If you’re asking if we are being manipulated in church, I would say yes we are. Yet we’re being manipulated everywhere. We’re being manipulated every time we go to a concert, a museum, whenever we experience any kind of art. What he said was so poignant because the question was not whether you are being manipulated but do you trust the person who is creating? Do you trust them to be moving you in a direction you actually want to go?
I think a lot of times churches do use manipulation to get you to fill that offering basket or submit to authority. Those are the moments where manipulation becomes harmful and traumatic for people.
Every time I go to preach a sermon, I wouldn’t want to use the word manipulation, but I am praying that I can present the gospel in a compelling way that takes it from just being pure content and head knowledge to something that resonates in your heart.
It reminds me of what you shared in that Off the Pulpit episode about how we shouldn’t necessarily shy away from our emotions when practicing faith … and that the rejection of emotion may be a byproduct in some way of Asian American assimilation to a type of mind-driven, logical, and rational Christianity perpetuated by white Christians.
Yeah, and what I loved about Beef was that it revealed all those suppressed parts of the Asian American experience, both inside and outside the church. You just realize how uncomfortable our generation, our culture, has been with expressing emotions.
How similarly do you feel like the way the church is depicted in Beef matches with your experience as a pastor for Citizens LA?
The church itself was probably different from what Citizens is, but I would say that was a perfect depiction of the church I grew up in. There was something so familiar and nostalgic about that space.
I think one key difference is that in the show itself, Steven’s character, Danny, was clearly the outsider, whereas in the church most people were homegrown. Part of being a city church that is a little bit different is that LA attracts people from all over the place. It’s a very transient community. We’re not a church that most people grew up in, and we aren’t connected to a Korean congregation. We don’t have our own church building; we meet in a high school in LA. So, I think just the environment and the kinds of people who attend just already make it a slightly different kind of church.
I’ve also been looking and following the discourse surrounding the show post-release. Another aspect that Beef gets right is capturing the misogyny and patriarchy in the Korean church—as well as the hypocrisy, I might add. I’m thinking about this amid the controversy surrounding David Choe too. Do you think more work can or needs to be done to change these types of patterns in the Korean American church? As a pastor, how are you navigating the question of reconciling and embracing certain aspects of Korean culture without perpetuating harm?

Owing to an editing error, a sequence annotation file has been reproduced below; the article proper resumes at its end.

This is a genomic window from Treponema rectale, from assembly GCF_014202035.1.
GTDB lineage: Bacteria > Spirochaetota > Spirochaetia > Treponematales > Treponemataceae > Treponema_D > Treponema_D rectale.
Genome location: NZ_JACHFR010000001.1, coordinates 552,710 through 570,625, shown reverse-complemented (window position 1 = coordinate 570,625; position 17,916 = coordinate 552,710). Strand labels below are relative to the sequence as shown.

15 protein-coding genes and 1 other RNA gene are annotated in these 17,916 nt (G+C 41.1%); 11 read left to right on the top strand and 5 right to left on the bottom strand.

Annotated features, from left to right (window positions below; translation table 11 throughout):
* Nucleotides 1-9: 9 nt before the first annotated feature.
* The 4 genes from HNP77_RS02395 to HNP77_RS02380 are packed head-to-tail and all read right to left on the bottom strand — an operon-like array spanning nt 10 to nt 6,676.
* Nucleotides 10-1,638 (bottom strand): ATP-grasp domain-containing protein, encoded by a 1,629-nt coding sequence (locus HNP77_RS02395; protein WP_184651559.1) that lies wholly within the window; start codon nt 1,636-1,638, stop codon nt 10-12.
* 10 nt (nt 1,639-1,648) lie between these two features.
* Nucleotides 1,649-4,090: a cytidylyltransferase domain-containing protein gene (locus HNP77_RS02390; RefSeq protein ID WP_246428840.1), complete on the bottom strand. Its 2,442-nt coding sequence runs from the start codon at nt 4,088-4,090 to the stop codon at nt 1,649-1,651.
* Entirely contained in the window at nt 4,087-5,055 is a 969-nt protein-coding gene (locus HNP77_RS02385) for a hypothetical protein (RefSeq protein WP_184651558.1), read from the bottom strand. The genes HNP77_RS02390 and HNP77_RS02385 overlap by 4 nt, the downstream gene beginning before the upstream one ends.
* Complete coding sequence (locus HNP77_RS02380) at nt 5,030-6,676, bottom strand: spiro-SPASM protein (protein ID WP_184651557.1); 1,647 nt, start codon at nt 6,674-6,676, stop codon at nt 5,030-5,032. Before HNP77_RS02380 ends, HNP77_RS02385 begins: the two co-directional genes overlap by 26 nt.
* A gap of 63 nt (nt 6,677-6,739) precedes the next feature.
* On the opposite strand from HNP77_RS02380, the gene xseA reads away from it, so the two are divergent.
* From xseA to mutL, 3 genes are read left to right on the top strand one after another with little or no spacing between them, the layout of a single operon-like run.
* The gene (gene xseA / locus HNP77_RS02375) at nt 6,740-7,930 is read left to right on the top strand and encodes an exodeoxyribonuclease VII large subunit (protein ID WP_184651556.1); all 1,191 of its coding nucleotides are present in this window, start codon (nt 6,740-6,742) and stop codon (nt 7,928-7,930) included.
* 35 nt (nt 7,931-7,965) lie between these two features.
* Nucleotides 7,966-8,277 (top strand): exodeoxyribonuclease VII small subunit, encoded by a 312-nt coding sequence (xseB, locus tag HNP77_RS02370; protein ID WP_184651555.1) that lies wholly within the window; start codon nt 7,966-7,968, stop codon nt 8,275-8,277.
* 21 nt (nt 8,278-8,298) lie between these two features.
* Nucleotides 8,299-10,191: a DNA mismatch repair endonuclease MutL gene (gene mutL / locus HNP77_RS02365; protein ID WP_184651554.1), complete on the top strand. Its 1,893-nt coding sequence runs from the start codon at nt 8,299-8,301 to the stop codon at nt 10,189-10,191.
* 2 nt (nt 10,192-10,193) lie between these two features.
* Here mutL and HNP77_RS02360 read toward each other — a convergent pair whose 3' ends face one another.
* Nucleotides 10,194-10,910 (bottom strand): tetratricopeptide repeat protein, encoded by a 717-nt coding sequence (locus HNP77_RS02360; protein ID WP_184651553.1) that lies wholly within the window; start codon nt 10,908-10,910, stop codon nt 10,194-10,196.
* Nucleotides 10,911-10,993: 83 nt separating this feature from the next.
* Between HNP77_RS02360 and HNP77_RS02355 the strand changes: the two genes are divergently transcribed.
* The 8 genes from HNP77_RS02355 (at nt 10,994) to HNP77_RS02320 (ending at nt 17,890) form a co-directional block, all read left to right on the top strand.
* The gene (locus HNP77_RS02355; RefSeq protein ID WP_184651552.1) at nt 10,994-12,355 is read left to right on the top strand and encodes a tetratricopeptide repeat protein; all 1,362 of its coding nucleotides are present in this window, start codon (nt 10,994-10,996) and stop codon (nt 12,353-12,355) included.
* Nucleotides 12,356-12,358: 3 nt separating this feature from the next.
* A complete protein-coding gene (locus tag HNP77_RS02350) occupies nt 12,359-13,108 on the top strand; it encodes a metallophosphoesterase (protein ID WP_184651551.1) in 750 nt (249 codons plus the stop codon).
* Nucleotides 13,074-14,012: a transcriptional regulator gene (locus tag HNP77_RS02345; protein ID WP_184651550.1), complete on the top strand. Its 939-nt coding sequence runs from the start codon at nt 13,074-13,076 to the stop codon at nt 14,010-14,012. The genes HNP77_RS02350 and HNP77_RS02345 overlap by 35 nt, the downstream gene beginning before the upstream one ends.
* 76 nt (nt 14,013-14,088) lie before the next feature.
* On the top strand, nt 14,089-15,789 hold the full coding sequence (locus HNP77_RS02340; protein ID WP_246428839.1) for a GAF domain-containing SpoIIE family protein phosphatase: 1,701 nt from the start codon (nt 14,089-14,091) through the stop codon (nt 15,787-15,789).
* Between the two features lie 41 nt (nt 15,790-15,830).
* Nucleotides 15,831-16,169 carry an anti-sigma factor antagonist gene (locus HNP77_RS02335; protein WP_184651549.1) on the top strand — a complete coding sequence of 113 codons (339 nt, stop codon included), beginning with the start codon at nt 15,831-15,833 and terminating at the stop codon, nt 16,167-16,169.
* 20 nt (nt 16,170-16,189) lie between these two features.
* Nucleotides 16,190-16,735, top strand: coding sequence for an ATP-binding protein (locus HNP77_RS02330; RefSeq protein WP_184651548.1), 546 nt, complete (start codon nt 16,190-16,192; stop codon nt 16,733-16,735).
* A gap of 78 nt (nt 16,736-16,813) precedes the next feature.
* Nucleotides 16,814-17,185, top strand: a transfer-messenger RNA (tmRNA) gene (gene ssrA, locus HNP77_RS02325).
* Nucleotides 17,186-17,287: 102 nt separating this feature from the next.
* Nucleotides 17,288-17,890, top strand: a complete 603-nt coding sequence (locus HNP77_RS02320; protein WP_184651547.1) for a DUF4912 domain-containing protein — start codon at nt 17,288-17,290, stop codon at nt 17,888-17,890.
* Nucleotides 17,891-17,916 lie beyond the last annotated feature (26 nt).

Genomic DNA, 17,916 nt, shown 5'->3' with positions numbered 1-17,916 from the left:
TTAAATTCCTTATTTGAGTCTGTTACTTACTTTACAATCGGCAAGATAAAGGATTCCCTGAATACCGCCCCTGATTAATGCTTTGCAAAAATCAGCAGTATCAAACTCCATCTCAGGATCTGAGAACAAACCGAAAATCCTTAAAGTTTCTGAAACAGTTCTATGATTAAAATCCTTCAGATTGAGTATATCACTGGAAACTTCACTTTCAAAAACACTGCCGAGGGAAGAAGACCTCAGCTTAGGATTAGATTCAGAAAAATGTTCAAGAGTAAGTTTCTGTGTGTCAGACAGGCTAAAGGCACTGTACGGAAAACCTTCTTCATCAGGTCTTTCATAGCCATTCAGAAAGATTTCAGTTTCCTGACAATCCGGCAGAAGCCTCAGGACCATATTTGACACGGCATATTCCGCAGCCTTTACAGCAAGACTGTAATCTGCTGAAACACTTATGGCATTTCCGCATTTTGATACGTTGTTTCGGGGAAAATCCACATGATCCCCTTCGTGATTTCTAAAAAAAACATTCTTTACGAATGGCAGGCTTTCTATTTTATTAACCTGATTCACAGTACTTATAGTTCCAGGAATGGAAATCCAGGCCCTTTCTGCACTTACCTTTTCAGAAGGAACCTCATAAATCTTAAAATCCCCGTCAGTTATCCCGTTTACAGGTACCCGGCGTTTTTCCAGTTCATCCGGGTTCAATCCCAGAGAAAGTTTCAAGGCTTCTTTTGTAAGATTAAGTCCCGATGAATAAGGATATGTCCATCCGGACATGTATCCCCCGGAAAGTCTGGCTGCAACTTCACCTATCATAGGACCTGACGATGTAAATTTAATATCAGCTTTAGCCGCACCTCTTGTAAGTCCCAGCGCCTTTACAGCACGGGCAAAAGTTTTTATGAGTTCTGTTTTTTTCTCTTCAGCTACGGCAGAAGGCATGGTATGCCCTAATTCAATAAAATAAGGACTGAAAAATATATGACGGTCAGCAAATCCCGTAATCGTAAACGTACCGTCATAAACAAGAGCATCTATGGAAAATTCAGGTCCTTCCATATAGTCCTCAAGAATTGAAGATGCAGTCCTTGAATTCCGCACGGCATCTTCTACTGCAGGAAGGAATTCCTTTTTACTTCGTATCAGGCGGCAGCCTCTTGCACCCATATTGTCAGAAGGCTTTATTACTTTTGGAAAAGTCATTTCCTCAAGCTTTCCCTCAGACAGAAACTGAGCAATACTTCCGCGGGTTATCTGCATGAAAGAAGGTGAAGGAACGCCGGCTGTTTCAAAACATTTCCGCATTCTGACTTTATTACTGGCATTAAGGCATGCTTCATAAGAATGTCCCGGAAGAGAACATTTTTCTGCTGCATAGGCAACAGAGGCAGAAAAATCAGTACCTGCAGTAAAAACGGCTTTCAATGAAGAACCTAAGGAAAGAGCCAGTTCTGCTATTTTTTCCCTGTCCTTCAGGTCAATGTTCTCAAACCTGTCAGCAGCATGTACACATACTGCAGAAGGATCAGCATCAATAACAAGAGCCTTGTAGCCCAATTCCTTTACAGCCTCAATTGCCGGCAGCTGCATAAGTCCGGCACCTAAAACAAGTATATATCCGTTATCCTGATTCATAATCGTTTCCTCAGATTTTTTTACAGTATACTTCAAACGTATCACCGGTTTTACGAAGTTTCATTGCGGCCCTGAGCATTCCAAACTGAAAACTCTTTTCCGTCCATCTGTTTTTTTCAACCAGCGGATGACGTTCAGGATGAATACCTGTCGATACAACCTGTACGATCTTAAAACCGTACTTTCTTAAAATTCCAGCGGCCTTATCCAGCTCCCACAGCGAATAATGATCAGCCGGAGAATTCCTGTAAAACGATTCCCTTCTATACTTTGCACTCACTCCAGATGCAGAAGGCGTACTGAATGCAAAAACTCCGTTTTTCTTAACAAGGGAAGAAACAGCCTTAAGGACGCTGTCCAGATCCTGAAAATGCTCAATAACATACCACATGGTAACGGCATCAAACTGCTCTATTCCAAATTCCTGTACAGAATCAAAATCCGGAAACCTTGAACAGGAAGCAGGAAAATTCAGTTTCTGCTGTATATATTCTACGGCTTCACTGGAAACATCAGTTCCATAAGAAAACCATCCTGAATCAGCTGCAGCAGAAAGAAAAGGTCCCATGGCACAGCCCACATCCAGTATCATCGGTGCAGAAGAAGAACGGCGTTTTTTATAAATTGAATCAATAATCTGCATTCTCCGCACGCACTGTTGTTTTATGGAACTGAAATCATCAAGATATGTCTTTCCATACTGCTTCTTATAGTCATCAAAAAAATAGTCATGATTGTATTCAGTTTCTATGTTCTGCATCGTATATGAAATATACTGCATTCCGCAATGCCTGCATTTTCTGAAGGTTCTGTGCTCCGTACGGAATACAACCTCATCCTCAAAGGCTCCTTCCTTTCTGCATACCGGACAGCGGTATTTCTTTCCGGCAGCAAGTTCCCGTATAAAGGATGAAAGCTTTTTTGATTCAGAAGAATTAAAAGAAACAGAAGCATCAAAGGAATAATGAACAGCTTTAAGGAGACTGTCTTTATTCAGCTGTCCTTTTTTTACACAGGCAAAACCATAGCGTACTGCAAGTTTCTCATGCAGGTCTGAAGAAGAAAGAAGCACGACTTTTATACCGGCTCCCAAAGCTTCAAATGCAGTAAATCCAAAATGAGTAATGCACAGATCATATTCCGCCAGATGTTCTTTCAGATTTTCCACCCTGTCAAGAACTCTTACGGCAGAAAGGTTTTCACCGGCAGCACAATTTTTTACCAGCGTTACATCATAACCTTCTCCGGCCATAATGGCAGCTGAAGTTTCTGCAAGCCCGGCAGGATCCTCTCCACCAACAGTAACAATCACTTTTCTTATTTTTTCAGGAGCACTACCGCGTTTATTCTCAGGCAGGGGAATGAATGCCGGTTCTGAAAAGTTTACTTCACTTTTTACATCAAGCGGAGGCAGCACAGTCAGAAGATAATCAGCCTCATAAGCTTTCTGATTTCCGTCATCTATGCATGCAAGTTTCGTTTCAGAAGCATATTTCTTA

Oh yeah, a thousand percent. You realize how much of the way the second-generation Korean American church does ministry has been a reaction to our parents’ generation, but that culture and DNA is everywhere. It might be less overt but in subtle ways that patriarchal, misogynistic culture is still prevalent. We’re very aware of that.
At Citizens, so much of our ministry seems to resonate with people that have deconstructed and are maybe coming back to the church for the first time. We’re very cognizant of the fact that there’s what feels like an entire generation of Korean American Christians who need healing from that. So much of our ministry is empowering women to lead. Our staff is actually predominantly female.
In the same way that you go into marriage with so many of the scripts from your family of origin, we know that a lot of people come to church with predetermined scripts from their past church experiences. So much of what we’ve been trying to do is to re-parent our congregation and to create a safe space for them to heal. The beauty of Beef, at the very least, is that it has been a great portal to have these conversations—even the critical ones about the church.
Someone shared with me the article that was published in NBC Asian America. They were discouraged because they were worried it painted a negative picture of the church. My response, though, was that we can’t even start to repair something that you haven’t been courageous enough to name yet. This is the beginning of the conversation.
When I read through Scripture, who are the prophets most criticizing? It was the people of God; it was themselves, you know? And I think the last five years have shone a light and exposed many of the problems with the capital C church. I think the Asian American church—and I have felt [this] for a while—is in for a reckoning too. I think it’s about time the light is shone on the Asian American church and together we not only are courageous enough to repent for the ways that we have done a lot of harm and misrepresented Jesus but also to take real steps to pave a new path forward.
Zachary Lee is the online editorial assistant at Sojourners and a freelance writer covering the intersection between faith and media.